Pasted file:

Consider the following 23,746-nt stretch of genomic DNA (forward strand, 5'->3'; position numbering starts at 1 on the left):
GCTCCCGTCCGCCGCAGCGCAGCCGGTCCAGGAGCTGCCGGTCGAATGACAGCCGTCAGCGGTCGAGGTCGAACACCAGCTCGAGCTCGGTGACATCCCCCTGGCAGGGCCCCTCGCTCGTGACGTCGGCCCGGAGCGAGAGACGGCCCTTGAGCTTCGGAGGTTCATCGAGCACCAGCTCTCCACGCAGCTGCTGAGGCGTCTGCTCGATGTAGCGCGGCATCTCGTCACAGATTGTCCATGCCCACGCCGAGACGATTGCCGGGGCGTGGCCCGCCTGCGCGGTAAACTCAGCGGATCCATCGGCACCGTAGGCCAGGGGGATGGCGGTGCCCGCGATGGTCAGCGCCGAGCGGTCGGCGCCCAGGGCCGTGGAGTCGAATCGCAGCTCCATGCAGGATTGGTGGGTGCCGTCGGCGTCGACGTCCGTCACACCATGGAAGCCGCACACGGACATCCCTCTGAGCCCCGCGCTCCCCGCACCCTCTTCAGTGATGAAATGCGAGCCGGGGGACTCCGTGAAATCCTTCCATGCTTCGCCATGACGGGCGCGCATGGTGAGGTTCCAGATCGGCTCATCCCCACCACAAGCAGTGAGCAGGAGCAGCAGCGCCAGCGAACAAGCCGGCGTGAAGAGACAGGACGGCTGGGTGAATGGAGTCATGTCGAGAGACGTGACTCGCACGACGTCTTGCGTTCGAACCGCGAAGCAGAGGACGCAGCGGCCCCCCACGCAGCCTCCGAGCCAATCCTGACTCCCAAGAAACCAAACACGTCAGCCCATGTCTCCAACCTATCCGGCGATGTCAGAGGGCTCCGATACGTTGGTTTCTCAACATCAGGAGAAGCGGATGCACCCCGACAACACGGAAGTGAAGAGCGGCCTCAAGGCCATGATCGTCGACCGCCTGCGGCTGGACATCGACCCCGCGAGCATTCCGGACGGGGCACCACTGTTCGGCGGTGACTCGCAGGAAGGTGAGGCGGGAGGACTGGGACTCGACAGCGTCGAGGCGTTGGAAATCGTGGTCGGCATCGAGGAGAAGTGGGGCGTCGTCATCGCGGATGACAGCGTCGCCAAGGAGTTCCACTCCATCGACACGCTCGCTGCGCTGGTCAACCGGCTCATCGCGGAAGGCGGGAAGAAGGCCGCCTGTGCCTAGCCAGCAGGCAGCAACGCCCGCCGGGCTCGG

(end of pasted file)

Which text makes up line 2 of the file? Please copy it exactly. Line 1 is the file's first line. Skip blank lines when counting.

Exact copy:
GCTCCCGTCCGCCGCAGCGCAGCCGGTCCAGGAGCTGCCGGTCGAATGACAGCCGTCAGCGGTCGAGGTCGAACACCAGCTCGAGCTCGGTGACATCCCCCTGGCAGGGCCCCTCGCTCGTGACGTCGGCCCGGAGCGAGAGACGGCCCTTGAGCTTCGGAGGTTCATCGAGCACCAGCTCTCCACGCAGCTGCTGAGGCGTCTGCTCGATGTAGCGCGGCATCTCGTCACAGATTGTCCATGCCCACGCCGAGACGATTGCCGGGGCGTGGCCCGCCTGCGCGGTAAACTCAGCGGATCCATCGGCACCGTAGGCCAGGGGGATGGCGGTGCCCGCGATGGTCAGCGCCGAGCGGTCGGCGCCCAGGGCCGTGGAGTCGAATCGCAGCTCCATGCAGGATTGGTGGGTGCCGTCGGCGTCGACGTCCGTCACACCATGGAAGCCGCACACGGACATCCCTCTGAGCCCCGCGCTCCCCGCACCCTCTTCAGTGATGAAATGCGAGCCGGGGGACTCCGTGAAATCCTTCCATGCTTCGCCATGACGGGCGCGCATGGTGAGGTTCCAGATCGGCTCATCCCCACCACAAGCAGTGAGCAGGAGCAGCAGCGCCAGCGAACAAGCCGGCGTGAAGAGACAGGACGGCTGGGTGAATGGAGTCATGTCGAGAGACGTGACTCGCACGACGTCTTGCGTTCGAACCGCGAAGCAGAGGACGCAGCGGCCCCCCACGCAGCCTCCGAGCCAATCCTGACTCCCAAGAAACCAAACACGTCAGCCCATGTCTCCAACCTATCCGGCGATGTCAGAGGGCTCCGATACGTTGGTTTCTCAACATCAGGAGAAGCGGATGCACCCCGACAACACGGAAGTGAAGAGCGGCCTCAAGGCCATGATCGTCGACCGCCTGCGGCTGGACATCGACCCCGCGAGCATTCCGGACGGGGCACCACTGTTCGGCGGTGACTCGCAGGAAGGTGAGGCGGGAGGACTGGGACTCGACAGCGTCGAGGCGTTGGAAATCGTGGTCGGCATCGAGGAGAAGTGGGGCGTCGTCATCGCGGATGACAGCGTCGCCAAGGAGTTCCACTCCATCGACACGCTCGCTGCGCTGGTCAACCGGCTCATCGCGGAAGGCGGGAAGAAGGCCGCCTGTGCCTAGCCAGCAGGCAGCAACGCCCGCCGGGCTCGG